Go Tour Interfaces

A type implements an interface by implementing its methods. There is no explicit declaration of intent, no "implements" keyword.

Implicit interfaces decouple the definition of an interface from its implementation, which could then appear in any package without prearrangement

Under the hood, interface values can be thought of as a tuple of a value and a concrete type:

(value, type)

An interface value holds a value of a specific underlying concrete type.

Calling a method on an interface value executes the method of the same name on its underlying type.

package main import ( "fmt" "math" ) type I interface { M() } type T struct { S string } func (t *T) M() { fmt.Println(t.S) } type F float64 func (f F) M() { fmt.Println(f) } func main() { var i I i = &T{"Hello"} describe(i) i.M() i = F(math.Pi) describe(i) i.M() } func describe(i I) { fmt.Printf("(%v, %T)\n", i, i) }

Nil interface values

A nil interface value holds neither value nor concrete type.

Calling a method on a nil interface is a run-time error because there is no type inside the interface tuple to indicate which concrete method to call.

The empty interface

The interface type that specifies zero methods is known as the empty interface:

interface{} An empty interface may hold values of any type. (Every type implements at least zero methods.)

Empty interfaces are used by code that handles values of unknown type. For example, fmt.Print takes any number of arguments of type interface{}.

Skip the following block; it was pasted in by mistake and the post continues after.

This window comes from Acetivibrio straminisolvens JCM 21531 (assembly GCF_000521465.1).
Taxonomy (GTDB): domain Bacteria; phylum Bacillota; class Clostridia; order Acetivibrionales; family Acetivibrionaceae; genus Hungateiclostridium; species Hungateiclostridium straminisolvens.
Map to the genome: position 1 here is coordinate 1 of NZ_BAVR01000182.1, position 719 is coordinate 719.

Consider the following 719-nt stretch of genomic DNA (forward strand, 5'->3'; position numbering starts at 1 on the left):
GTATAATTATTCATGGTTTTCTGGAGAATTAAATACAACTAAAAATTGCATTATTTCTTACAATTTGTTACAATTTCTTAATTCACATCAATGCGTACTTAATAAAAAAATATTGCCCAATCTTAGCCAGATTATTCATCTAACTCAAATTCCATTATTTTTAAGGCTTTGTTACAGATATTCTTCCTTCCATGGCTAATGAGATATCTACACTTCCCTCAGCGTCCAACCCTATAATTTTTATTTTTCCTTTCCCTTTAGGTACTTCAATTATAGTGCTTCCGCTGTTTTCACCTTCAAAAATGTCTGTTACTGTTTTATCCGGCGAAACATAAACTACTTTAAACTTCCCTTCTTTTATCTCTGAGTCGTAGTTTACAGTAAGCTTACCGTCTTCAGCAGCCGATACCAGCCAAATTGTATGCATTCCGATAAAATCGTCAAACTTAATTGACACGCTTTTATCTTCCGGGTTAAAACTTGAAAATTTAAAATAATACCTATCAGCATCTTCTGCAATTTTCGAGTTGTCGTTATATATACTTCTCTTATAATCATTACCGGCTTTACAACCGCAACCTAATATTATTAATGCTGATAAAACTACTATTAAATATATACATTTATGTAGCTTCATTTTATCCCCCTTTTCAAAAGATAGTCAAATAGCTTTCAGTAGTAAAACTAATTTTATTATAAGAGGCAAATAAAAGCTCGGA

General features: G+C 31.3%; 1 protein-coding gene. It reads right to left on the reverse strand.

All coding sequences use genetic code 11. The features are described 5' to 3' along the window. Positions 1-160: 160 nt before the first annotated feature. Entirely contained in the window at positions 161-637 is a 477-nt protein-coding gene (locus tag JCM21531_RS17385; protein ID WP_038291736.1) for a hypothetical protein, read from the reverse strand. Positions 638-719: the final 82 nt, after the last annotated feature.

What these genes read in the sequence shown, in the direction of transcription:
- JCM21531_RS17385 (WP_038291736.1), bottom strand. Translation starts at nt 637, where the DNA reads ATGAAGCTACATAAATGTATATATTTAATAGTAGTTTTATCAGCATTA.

package main import "fmt" func main() { var i interface{} describe(i) i = 42 describe(i) i = "hello" describe(i) } func describe(i interface{}) { fmt.Printf("(%v, %T)\n", i, i) }


(<nil>, <nil>) (42, int) (hello, string)

Type assertions

A type assertion provides access to an interface value's underlying concrete value.

t := i.(T)

This statement asserts that the interface value i holds the concrete type T and assigns the underlying T value to the variable t.

If i does not hold a T, the statement will trigger a panic.

To test whether an interface value holds a specific type, a type assertion can return two values: the underlying value and a boolean value that reports whether the assertion succeeded.

t, ok := i.(T)

If i holds a T, then t will be the underlying value and ok will be true.

If not, ok will be false and t will be the zero value of type T, and no panic occurs.

Note the similarity between this syntax and that of reading from a map.

package main import "fmt" func main() { var i interface{} = "hello" s := i.(string) fmt.Println(s) s, ok := i.(string) fmt.Println(s, ok) f, ok := i.(float64) fmt.Println(f, ok) f = i.(float64) // panic fmt.Println(f) }

Type switches

A type switch is a construct that permits several type assertions in series.

A type switch is like a regular switch statement, but the cases in a type switch specify types (not values), and those values are compared against the type of the value held by the given interface value.

switch v := i.(type) { case T: // here v has type T case S: // here v has type S default: // no match; here v has the same type as i }

The declaration in a type switch has the same syntax as a type assertion i.(T), but the specific type T is replaced with the keyword type.

This switch statement tests whether the interface value i holds a value of type T or S. In each of the T and S cases, the variable v will be of type T or S respectively and hold the value held by i. In the default case (where there is no match), the variable v is of the same interface type and value as i.

package main import "fmt" func do(i interface{}) { switch v := i.(type) { case int: fmt.Printf("Twice %v is %v\n", v, v*2) case string: fmt.Printf("%q is %v bytes long\n", v, len(v)) default: fmt.Printf("I don't know about type %T!\n", v) } } func main() { do(21) do("hello") do(true) }


Twice 21 is 42 "hello" is 5 bytes long I don't know about type bool!